Eventually we got back to the turnoff for the falls and I saw someone else. When I asked if she knew where the great prismatic thing was, she said “oh yeah there’s a turnoff on the way back, it’s pretty close to the parking lot.”

*long pause as we took a minute to digest this information*

So it turns out that the trail we decided to skip was the way to the Grand Prismatic overlook. We trudged our way back in the pouring rain to the place where everything had gone awry.

Yeah. Turns out it’s really important to read the smaller words under the sign.

I told Noah that he could go to the car but after walking this far and getting this wet, there was no way I was not going to see the stupid prismatic thing. He agreed.

Turns out the trail we should have taken was only 400 yards long but at a pretty steep incline. We only made it halfway up.

Me: That’s pretty.

Noah: Yeah.

Me: Okay let’s go.

After we got our waterlogged selves back to the car, I vowed to not get out again until we made it back to camp. Of course I ended up breaking that vow a half dozen times because Yellowstone just had to keep being so dang beautiful.

This was about the point that my hanger (noun form of hangry), without any snacks to appease it, reared its ugly head for the first time this trip. I’m sure all the sights the last 14 miles of the loop were incredible, but we will never know for sure.

We got back to camp late afternoon and did a little laundry, but we still had some time to kill even if we made it an early night. I decided to read for a bit. Noah went to the bathroom to charge his phone but came back shortly because neither of us had any signal. Then, right before my very eyes, HE DECIDED TO READ A BOOK. Yes, you read that right, 70 of the pages in the count at the top were read by Noah! I tried not to make any sudden movements as he read for a solid 30 minutes.

It was a book about the history of hunting in America written by one of the guys from Duck Dynasty that I bought a few days back with the idea of enticing some of my students who aren’t big readers but love to hunt. Since Noah could be the spokesperson for that group he picked it out, telling me that the Duck Dynasty guy, the fact that there were pictures, and that it was pretty short were all points in its favor. Clearly all I need to do to get my sophomore hunting boys to read is install a phone signal blocker in my classroom.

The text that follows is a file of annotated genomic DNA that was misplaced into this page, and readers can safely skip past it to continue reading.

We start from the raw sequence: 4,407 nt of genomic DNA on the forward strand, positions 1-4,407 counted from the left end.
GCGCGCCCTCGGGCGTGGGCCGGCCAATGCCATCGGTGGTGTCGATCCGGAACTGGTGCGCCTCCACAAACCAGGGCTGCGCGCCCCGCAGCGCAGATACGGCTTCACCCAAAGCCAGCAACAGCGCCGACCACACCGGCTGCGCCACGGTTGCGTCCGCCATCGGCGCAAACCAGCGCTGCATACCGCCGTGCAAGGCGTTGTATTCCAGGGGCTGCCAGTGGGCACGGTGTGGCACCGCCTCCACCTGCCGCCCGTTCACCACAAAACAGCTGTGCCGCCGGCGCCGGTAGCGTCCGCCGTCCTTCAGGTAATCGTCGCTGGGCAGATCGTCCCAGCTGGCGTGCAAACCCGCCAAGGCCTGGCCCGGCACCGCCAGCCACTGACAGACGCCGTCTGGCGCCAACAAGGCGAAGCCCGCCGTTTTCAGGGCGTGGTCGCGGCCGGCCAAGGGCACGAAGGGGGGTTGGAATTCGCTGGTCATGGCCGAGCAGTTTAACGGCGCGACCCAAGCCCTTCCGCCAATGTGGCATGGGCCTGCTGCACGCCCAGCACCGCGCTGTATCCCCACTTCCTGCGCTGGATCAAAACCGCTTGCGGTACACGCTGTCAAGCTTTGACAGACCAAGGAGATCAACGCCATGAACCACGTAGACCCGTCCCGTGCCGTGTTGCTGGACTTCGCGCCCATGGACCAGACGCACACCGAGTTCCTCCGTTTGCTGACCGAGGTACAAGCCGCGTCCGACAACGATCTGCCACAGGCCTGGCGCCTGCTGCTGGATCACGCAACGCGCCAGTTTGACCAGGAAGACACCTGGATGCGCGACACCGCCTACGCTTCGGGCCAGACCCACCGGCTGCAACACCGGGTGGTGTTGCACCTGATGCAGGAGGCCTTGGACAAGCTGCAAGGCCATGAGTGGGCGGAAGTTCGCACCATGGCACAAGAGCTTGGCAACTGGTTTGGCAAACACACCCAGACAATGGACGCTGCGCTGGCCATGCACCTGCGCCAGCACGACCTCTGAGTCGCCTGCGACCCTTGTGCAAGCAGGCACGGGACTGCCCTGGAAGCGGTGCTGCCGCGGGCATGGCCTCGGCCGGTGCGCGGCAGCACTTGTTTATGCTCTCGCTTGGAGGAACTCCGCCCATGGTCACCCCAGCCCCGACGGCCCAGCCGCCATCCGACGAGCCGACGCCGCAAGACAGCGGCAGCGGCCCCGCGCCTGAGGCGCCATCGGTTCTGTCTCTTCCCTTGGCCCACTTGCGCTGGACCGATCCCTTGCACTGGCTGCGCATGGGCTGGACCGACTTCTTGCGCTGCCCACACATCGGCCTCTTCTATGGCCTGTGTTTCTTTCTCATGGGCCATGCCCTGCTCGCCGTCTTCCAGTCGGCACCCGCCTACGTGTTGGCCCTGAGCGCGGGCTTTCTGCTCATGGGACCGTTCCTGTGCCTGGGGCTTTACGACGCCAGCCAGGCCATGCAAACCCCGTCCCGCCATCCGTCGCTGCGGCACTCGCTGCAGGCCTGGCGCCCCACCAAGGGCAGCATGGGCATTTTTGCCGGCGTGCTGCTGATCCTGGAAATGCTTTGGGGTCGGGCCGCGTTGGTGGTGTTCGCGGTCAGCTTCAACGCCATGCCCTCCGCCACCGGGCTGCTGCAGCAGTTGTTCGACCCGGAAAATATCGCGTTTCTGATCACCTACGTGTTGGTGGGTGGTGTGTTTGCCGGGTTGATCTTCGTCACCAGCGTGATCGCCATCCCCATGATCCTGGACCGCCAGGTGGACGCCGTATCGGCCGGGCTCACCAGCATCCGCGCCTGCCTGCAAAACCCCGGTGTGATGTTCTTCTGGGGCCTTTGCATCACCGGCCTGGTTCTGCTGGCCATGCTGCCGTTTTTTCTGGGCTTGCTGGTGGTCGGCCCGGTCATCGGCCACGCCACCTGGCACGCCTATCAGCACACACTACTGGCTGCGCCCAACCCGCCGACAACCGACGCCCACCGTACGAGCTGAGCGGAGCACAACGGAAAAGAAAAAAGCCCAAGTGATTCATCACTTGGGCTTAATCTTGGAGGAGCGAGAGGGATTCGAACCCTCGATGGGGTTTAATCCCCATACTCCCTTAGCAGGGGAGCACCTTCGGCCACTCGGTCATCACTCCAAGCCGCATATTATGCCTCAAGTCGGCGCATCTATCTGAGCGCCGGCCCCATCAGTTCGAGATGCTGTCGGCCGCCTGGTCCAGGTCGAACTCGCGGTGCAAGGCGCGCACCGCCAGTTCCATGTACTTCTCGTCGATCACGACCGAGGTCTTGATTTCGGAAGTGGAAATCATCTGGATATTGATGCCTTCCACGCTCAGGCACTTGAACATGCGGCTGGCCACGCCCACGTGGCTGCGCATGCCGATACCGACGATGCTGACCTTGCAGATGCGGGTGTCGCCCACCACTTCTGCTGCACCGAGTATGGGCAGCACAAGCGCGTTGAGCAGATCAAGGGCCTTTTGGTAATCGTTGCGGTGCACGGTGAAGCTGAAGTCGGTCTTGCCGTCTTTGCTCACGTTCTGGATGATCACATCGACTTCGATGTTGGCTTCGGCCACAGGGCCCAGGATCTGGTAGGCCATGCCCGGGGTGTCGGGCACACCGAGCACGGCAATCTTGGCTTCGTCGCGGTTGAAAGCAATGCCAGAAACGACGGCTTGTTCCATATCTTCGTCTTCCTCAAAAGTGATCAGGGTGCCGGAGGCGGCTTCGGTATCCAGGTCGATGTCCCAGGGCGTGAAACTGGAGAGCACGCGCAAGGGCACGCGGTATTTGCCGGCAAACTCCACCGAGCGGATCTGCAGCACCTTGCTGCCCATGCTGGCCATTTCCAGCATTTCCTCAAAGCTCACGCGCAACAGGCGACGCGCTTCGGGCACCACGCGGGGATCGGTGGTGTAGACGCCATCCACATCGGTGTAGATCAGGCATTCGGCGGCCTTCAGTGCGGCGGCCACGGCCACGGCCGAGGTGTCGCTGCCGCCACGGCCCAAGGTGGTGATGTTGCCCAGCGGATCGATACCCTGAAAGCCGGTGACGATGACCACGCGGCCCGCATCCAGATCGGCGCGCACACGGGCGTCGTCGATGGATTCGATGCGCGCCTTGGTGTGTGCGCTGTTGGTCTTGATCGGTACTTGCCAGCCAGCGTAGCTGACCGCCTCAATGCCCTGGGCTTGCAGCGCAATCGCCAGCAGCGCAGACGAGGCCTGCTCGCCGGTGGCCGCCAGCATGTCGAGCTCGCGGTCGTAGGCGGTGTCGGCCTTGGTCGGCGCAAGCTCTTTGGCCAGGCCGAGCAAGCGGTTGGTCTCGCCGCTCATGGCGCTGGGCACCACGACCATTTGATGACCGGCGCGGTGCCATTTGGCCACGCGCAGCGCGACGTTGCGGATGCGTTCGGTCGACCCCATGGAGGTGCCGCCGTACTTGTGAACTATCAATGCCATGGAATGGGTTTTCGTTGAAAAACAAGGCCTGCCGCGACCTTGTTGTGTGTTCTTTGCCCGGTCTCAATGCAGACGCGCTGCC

Just before bed I gave Noah both our blankets and wished him luck because it was STILL RAINING and was expected to drop in temperature by quite a lot.

Scenes from our next episode:

Spoiler: My impulse blanket buy may have just saved Noah from hypothermia!

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About The 1st Draft

I am a 30-something English teacher living in the Midwest who loves books, television, soccer, a good conversation, Cardinals baseball, and playing with my adorable nieces and nephews.
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2 Responses to Yellowstone misadventures

  1. Oh, the temptation! Oh, quandry! Oh, the risk! Can’t tell you how much I wanted to post that first image on FB, but I couldn’t face being shut out of your communications for life!

    • Don’t worry Larry, I am 100% positive my students will eventually find the photos. It’s summer now, but one of them always ends up finding my old blog around October and passing it around. It’s always fun when they show me something they think will embarrass me and I just laugh and say something like yeah, I’m pretty awesome like that. They never know what to say after that and it’s hilarious to watch.